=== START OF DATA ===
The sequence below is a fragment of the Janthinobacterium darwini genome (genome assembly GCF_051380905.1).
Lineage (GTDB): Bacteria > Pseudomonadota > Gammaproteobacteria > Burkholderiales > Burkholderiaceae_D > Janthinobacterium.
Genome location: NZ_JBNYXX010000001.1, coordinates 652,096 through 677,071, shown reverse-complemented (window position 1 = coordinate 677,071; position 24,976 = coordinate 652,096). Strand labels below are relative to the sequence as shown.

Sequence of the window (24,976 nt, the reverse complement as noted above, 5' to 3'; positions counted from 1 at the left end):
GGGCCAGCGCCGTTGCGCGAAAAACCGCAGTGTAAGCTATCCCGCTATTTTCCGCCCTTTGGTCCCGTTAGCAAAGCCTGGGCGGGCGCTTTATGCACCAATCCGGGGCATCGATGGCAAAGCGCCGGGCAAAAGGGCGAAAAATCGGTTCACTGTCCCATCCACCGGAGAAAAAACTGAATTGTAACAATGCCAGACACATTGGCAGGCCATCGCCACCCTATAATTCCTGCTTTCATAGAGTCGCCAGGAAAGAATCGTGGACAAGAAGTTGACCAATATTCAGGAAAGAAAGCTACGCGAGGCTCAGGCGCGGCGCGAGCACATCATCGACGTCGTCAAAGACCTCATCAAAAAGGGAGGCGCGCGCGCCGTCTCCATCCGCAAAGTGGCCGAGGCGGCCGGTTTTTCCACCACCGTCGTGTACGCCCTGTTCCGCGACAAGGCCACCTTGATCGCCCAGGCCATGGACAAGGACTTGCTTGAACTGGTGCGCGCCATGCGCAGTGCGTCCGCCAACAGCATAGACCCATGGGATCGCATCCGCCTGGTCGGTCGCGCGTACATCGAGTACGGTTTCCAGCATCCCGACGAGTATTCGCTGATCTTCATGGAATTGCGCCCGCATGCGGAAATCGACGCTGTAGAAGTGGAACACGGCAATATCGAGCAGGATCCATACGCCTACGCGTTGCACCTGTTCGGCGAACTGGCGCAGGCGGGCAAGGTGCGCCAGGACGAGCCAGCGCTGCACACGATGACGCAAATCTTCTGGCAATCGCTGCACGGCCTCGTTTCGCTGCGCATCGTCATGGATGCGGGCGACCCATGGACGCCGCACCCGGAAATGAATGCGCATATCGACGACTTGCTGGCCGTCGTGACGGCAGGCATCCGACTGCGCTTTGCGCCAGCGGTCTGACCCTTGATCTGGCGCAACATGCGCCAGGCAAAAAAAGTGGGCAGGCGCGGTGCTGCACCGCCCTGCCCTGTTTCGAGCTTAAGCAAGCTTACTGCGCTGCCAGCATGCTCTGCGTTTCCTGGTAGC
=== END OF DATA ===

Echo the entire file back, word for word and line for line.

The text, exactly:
The sequence below is a fragment of the Janthinobacterium darwini genome (genome assembly GCF_051380905.1).
Lineage (GTDB): Bacteria > Pseudomonadota > Gammaproteobacteria > Burkholderiales > Burkholderiaceae_D > Janthinobacterium.
Genome location: NZ_JBNYXX010000001.1, coordinates 652,096 through 677,071, shown reverse-complemented (window position 1 = coordinate 677,071; position 24,976 = coordinate 652,096). Strand labels below are relative to the sequence as shown.

Sequence of the window (24,976 nt, the reverse complement as noted above, 5' to 3'; positions counted from 1 at the left end):
GGGCCAGCGCCGTTGCGCGAAAAACCGCAGTGTAAGCTATCCCGCTATTTTCCGCCCTTTGGTCCCGTTAGCAAAGCCTGGGCGGGCGCTTTATGCACCAATCCGGGGCATCGATGGCAAAGCGCCGGGCAAAAGGGCGAAAAATCGGTTCACTGTCCCATCCACCGGAGAAAAAACTGAATTGTAACAATGCCAGACACATTGGCAGGCCATCGCCACCCTATAATTCCTGCTTTCATAGAGTCGCCAGGAAAGAATCGTGGACAAGAAGTTGACCAATATTCAGGAAAGAAAGCTACGCGAGGCTCAGGCGCGGCGCGAGCACATCATCGACGTCGTCAAAGACCTCATCAAAAAGGGAGGCGCGCGCGCCGTCTCCATCCGCAAAGTGGCCGAGGCGGCCGGTTTTTCCACCACCGTCGTGTACGCCCTGTTCCGCGACAAGGCCACCTTGATCGCCCAGGCCATGGACAAGGACTTGCTTGAACTGGTGCGCGCCATGCGCAGTGCGTCCGCCAACAGCATAGACCCATGGGATCGCATCCGCCTGGTCGGTCGCGCGTACATCGAGTACGGTTTCCAGCATCCCGACGAGTATTCGCTGATCTTCATGGAATTGCGCCCGCATGCGGAAATCGACGCTGTAGAAGTGGAACACGGCAATATCGAGCAGGATCCATACGCCTACGCGTTGCACCTGTTCGGCGAACTGGCGCAGGCGGGCAAGGTGCGCCAGGACGAGCCAGCGCTGCACACGATGACGCAAATCTTCTGGCAATCGCTGCACGGCCTCGTTTCGCTGCGCATCGTCATGGATGCGGGCGACCCATGGACGCCGCACCCGGAAATGAATGCGCATATCGACGACTTGCTGGCCGTCGTGACGGCAGGCATCCGACTGCGCTTTGCGCCAGCGGTCTGACCCTTGATCTGGCGCAACATGCGCCAGGCAAAAAAAGTGGGCAGGCGCGGTGCTGCACCGCCCTGCCCTGTTTCGAGCTTAAGCAAGCTTACTGCGCTGCCAGCATGCTCTGCGTTTCCTGGTAGC